But strip away everything else, and what happened in Dallas was – not be dismissive – just another basketball game. And basketball games tend to be decided in much the same way the Bulldogs won on Friday night.
For example, defense. Vic Schaefer’s squad defended ferociously for all 45 minutes. They beat UConn to spots; they deflected passes; they were more physical than a team that prides itself on its strength and physicality; they never, ever stopped moving.
Also, quickness. Mississippi State revealed UConn’s greatest flaw – footspeed. Pound-for-pound, the Huskies were bigger and stronger, but the Bulldogs’ guards were able to get past UConn’s perimeter defense to find open areas to shoot or pass, and to start drives to the basket. Morgan William’s game-winning shot was the most obvious example, but it was one of many.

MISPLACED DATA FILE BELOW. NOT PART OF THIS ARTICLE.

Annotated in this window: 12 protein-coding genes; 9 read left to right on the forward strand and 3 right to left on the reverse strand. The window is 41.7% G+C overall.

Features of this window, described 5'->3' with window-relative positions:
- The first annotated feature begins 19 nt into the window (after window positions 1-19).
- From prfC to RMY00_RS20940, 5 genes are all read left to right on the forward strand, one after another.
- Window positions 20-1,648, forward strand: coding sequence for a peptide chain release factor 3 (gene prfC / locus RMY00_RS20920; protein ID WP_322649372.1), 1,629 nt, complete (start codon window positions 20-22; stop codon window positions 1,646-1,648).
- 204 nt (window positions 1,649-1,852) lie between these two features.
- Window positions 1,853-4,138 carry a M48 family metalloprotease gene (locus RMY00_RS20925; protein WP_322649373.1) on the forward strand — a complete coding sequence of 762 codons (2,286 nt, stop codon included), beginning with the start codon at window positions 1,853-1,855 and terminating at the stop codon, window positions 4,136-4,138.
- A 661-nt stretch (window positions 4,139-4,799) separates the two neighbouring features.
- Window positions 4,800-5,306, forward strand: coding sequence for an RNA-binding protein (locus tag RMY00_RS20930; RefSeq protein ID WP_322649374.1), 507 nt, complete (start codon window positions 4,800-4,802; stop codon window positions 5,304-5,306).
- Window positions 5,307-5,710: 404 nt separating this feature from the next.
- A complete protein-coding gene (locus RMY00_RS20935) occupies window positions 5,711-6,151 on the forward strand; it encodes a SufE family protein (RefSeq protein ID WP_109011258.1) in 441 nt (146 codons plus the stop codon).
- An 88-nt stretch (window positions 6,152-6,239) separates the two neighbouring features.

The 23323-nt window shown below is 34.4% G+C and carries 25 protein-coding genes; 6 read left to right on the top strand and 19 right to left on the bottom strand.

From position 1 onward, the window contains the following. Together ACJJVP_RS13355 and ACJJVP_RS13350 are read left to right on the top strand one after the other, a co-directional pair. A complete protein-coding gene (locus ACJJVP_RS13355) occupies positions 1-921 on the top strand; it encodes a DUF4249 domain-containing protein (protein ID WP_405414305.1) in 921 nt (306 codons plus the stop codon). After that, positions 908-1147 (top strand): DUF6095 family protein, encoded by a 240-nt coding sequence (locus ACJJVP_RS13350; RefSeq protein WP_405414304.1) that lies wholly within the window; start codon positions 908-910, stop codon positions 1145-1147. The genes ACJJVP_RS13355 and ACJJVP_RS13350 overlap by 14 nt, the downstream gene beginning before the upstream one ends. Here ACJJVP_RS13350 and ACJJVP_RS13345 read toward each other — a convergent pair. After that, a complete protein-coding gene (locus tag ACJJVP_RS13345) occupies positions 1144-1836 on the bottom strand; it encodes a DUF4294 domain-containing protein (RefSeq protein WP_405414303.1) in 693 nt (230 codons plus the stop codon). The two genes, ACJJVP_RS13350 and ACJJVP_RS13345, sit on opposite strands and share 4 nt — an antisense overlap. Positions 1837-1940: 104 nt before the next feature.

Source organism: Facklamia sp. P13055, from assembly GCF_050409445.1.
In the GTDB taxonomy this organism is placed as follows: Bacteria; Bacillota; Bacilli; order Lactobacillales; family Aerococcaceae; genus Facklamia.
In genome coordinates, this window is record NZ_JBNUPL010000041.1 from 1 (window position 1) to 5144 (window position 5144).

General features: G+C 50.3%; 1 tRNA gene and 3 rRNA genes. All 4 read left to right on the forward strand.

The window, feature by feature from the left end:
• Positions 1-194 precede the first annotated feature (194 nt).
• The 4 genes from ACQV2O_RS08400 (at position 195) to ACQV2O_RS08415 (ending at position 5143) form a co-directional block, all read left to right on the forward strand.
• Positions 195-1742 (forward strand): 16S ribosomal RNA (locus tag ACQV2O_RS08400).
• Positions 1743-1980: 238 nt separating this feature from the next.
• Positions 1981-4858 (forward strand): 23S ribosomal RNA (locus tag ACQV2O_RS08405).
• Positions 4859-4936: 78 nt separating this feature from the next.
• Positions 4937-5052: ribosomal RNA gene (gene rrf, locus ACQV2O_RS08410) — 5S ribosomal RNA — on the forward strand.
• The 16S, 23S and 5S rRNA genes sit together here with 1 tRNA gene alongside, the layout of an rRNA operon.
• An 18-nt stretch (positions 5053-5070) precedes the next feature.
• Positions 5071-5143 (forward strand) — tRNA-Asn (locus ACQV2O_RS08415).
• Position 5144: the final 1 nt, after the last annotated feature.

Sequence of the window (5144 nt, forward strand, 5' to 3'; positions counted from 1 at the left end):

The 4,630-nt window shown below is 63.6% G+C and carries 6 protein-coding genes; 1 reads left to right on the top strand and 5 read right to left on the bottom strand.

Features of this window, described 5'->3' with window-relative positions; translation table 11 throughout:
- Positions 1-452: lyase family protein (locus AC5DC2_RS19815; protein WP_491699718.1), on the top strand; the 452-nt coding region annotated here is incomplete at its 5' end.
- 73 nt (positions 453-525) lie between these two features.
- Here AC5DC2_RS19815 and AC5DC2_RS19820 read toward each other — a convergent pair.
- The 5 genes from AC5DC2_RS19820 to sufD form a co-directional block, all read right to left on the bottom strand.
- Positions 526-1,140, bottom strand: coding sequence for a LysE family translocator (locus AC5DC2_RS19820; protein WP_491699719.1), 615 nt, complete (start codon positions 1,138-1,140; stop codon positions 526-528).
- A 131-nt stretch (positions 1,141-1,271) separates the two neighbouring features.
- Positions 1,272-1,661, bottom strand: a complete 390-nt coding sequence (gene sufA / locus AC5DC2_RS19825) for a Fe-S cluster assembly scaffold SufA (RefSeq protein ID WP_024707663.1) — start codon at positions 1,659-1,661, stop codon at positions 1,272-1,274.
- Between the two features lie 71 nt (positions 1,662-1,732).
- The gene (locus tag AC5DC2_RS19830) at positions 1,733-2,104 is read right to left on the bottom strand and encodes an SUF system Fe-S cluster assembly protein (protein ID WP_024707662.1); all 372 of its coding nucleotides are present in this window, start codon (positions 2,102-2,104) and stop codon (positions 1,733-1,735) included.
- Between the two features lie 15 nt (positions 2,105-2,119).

Friday night was not an archetypal example of a favorite having its worst game while the underdog has its best, but UConn wasn’t the UConn we’ve seen all season. They were tentative, unsteady, uncertain and heavy-footed. They moved the ball sluggishly, rarely stretching and stressing the MSU defense. Much of the Huskies’ struggles indeed resulted from the Bulldogs’ effort, but not all – from the opening tip, in a UConn team stocked with star players capable of taking over any game, nobody demanded the ball.
Was Mississippi State’s victory historic? No doubt. Was how they achieved it unique? Not by a long shot.